Mississippi Valley Archaeology Center
University of Wisconsin - La Crosse
1725 State Street
LaCrosse, WI 54601
(608) 785-6474 (fax)
In this investigation students will study the wickiup, a type of shelter used by the Meskwaki and other Native American people living throughout the upper Midwest and western Great Lakes region at the time of European contact. The word wickiup comes from the Algonquian word wi kiy bi or wi·kiya·pi meaning lodge or house. The lesson will introduce the circular, domed, pole-and-mat-or bark-covered winter home of the Meskwaki called the A-ba-ge-ka-ni (ah bah GWAY KAH nee).
It includes archaeologists’ interpretations of the Midwestern Wickiup site and details about the artifacts found. Quadrant maps from the archaeological site are provided for students to study and use.
Mr. Johnathan Buffalo, a member of the Meskwaki, guides students through the investigation. Through archaeology students discover artifacts left behind and how artifacts assist archaeologists in understanding the lifeways of the site’s residents. Students learn about the importance of archaeological sites such as the Midwestern Wickiup today.
MISSISSIPPI VALLEY ARCHAEOLOGY CENTER
Wisconsin Project Archaeology, located at Mississippi Valley Archaeology Center (MVAC) at the University of Wisconsin – La Crosse (UW-L), will be celebrating its 20th anniversary in 2014! MVAC provides a variety of ways for teachers, precollegiate students and the public to become involved in archaeology including:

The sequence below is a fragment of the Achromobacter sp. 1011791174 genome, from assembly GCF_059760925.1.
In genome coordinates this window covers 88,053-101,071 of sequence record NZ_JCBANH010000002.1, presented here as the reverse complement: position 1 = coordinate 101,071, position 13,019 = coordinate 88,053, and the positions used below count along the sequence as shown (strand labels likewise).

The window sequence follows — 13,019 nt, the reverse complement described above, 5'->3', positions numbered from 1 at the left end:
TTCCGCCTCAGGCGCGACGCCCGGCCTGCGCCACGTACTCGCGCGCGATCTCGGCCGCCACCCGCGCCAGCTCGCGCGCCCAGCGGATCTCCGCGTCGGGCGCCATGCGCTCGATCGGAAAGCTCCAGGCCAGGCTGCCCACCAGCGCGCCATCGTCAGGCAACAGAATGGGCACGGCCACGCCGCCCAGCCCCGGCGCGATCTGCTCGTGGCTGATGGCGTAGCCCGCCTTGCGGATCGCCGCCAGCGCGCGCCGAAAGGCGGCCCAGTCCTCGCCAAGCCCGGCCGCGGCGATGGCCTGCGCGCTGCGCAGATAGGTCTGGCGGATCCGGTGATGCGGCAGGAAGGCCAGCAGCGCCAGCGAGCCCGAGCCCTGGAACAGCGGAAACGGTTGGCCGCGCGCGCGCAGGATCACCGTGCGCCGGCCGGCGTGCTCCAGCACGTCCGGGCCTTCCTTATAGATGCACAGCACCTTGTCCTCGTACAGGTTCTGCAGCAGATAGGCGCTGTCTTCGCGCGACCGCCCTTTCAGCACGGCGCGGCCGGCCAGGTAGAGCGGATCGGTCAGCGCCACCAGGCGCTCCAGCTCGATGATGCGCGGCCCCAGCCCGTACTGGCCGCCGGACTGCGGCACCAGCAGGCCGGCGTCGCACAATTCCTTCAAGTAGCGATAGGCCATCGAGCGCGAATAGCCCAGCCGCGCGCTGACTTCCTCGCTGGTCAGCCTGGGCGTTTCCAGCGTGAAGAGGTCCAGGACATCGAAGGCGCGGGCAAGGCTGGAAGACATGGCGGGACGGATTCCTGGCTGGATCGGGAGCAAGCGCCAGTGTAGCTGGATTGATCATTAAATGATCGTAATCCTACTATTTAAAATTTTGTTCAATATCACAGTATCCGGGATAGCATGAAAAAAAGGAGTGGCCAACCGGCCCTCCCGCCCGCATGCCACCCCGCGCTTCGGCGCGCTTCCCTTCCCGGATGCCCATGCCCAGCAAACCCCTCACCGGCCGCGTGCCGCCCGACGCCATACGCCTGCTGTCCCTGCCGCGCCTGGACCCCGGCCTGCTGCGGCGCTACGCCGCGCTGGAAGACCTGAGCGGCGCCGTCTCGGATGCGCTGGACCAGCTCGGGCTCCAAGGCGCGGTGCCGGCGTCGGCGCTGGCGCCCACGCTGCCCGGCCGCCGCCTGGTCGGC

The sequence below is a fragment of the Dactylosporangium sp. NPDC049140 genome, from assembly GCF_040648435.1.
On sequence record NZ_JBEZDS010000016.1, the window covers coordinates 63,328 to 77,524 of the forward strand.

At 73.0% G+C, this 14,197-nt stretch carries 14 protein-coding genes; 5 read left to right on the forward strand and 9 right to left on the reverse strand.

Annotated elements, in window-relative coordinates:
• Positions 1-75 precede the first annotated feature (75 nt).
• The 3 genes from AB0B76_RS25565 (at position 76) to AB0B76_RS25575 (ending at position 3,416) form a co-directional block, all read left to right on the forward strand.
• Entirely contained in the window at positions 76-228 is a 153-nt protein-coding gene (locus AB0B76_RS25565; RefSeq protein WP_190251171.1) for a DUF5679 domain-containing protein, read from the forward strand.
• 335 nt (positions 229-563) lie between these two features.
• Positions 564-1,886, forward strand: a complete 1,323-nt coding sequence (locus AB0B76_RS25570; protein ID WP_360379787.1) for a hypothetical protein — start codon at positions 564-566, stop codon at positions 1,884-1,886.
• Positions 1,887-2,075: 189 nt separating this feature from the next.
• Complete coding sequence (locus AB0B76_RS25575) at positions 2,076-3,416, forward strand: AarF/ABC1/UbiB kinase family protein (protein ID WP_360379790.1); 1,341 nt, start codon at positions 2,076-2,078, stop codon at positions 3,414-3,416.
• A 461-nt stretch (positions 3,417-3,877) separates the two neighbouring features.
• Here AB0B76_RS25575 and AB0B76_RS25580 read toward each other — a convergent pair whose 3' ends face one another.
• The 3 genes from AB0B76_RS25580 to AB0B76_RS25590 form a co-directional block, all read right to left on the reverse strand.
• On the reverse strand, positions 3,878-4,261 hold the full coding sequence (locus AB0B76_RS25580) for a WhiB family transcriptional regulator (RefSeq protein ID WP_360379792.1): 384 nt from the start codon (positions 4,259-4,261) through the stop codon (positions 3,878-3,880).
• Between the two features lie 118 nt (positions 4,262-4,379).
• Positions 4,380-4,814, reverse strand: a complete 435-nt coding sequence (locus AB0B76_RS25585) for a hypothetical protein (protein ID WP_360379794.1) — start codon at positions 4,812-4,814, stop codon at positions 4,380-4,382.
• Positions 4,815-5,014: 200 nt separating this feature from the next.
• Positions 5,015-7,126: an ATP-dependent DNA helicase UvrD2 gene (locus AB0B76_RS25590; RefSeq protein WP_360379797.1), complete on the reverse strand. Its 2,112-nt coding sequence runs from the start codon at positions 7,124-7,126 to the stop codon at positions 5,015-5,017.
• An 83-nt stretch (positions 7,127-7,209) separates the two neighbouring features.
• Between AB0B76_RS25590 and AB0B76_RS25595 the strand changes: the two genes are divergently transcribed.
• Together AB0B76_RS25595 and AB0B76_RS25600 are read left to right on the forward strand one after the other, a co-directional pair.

- MVAC hosts a variety of events throughout the year – lectures, field activities, youth classes, and an artifact show. Check out our events page.
- MVAC assists local teachers in bringing archaeology to their students through classroom presentations, field trips, and resource rentals (Educator Resources)
- MVAC’s website www.mvac.uwlax.edu/ provides information on the process of archaeology, the pre-European people of the area, local sites and information specifically for teachers such as lesson plans, FAQs, and a glossary.
- MVAC’s Facebook page provides timely information about local archaeology and upcoming activities.